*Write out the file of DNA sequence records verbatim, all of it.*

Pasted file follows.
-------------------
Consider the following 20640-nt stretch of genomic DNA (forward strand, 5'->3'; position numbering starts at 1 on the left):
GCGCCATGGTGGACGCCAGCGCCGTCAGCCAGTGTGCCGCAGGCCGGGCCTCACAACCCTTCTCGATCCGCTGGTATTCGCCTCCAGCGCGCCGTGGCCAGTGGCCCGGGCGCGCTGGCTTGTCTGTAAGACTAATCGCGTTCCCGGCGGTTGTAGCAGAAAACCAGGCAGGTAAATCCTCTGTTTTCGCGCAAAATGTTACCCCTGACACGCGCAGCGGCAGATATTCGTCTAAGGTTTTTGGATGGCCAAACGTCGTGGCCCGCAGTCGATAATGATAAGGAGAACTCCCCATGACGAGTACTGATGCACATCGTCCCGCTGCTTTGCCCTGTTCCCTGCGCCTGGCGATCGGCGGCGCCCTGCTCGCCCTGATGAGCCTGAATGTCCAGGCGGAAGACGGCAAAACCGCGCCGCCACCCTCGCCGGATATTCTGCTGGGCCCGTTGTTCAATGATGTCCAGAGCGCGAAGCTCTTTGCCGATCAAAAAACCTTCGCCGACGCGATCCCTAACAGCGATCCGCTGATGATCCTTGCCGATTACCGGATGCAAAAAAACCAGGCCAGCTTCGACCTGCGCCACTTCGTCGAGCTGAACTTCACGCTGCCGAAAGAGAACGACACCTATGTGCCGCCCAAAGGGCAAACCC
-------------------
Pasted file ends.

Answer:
Consider the following 20640-nt stretch of genomic DNA (forward strand, 5'->3'; position numbering starts at 1 on the left):
GCGCCATGGTGGACGCCAGCGCCGTCAGCCAGTGTGCCGCAGGCCGGGCCTCACAACCCTTCTCGATCCGCTGGTATTCGCCTCCAGCGCGCCGTGGCCAGTGGCCCGGGCGCGCTGGCTTGTCTGTAAGACTAATCGCGTTCCCGGCGGTTGTAGCAGAAAACCAGGCAGGTAAATCCTCTGTTTTCGCGCAAAATGTTACCCCTGACACGCGCAGCGGCAGATATTCGTCTAAGGTTTTTGGATGGCCAAACGTCGTGGCCCGCAGTCGATAATGATAAGGAGAACTCCCCATGACGAGTACTGATGCACATCGTCCCGCTGCTTTGCCCTGTTCCCTGCGCCTGGCGATCGGCGGCGCCCTGCTCGCCCTGATGAGCCTGAATGTCCAGGCGGAAGACGGCAAAACCGCGCCGCCACCCTCGCCGGATATTCTGCTGGGCCCGTTGTTCAATGATGTCCAGAGCGCGAAGCTCTTTGCCGATCAAAAAACCTTCGCCGACGCGATCCCTAACAGCGATCCGCTGATGATCCTTGCCGATTACCGGATGCAAAAAAACCAGGCCAGCTTCGACCTGCGCCACTTCGTCGAGCTGAACTTCACGCTGCCGAAAGAGAACGACACCTATGTGCCGCCCAAAGGGCAAACCC